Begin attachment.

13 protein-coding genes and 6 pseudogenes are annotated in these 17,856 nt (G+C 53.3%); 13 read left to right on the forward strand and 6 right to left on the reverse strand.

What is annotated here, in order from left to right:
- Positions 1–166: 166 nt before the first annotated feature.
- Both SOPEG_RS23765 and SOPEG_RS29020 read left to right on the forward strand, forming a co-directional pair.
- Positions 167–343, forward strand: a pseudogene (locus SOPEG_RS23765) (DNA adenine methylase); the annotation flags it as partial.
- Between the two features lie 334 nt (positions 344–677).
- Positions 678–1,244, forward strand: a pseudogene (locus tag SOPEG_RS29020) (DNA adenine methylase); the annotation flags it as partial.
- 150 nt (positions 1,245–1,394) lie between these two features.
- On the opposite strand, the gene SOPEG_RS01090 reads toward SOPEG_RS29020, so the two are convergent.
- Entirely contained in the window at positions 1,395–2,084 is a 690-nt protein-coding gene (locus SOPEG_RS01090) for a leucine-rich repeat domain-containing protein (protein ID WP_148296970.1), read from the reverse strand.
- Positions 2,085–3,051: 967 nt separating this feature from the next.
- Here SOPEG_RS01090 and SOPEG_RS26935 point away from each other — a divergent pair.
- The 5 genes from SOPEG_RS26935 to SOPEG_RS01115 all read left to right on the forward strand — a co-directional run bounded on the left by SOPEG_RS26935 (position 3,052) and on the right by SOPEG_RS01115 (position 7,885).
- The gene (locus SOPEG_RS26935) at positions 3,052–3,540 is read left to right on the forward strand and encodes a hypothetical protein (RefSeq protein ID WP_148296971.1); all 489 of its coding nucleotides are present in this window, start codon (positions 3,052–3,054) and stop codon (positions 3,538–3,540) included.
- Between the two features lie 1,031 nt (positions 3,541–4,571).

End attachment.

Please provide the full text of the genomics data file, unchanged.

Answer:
13 protein-coding genes and 6 pseudogenes are annotated in these 17,856 nt (G+C 53.3%); 13 read left to right on the forward strand and 6 right to left on the reverse strand.

What is annotated here, in order from left to right:
- Positions 1–166: 166 nt before the first annotated feature.
- Both SOPEG_RS23765 and SOPEG_RS29020 read left to right on the forward strand, forming a co-directional pair.
- Positions 167–343, forward strand: a pseudogene (locus SOPEG_RS23765) (DNA adenine methylase); the annotation flags it as partial.
- Between the two features lie 334 nt (positions 344–677).
- Positions 678–1,244, forward strand: a pseudogene (locus tag SOPEG_RS29020) (DNA adenine methylase); the annotation flags it as partial.
- 150 nt (positions 1,245–1,394) lie between these two features.
- On the opposite strand, the gene SOPEG_RS01090 reads toward SOPEG_RS29020, so the two are convergent.
- Entirely contained in the window at positions 1,395–2,084 is a 690-nt protein-coding gene (locus SOPEG_RS01090) for a leucine-rich repeat domain-containing protein (protein ID WP_148296970.1), read from the reverse strand.
- Positions 2,085–3,051: 967 nt separating this feature from the next.
- Here SOPEG_RS01090 and SOPEG_RS26935 point away from each other — a divergent pair.
- The 5 genes from SOPEG_RS26935 to SOPEG_RS01115 all read left to right on the forward strand — a co-directional run bounded on the left by SOPEG_RS26935 (position 3,052) and on the right by SOPEG_RS01115 (position 7,885).
- The gene (locus SOPEG_RS26935) at positions 3,052–3,540 is read left to right on the forward strand and encodes a hypothetical protein (RefSeq protein ID WP_148296971.1); all 489 of its coding nucleotides are present in this window, start codon (positions 3,052–3,054) and stop codon (positions 3,538–3,540) included.
- Between the two features lie 1,031 nt (positions 3,541–4,571).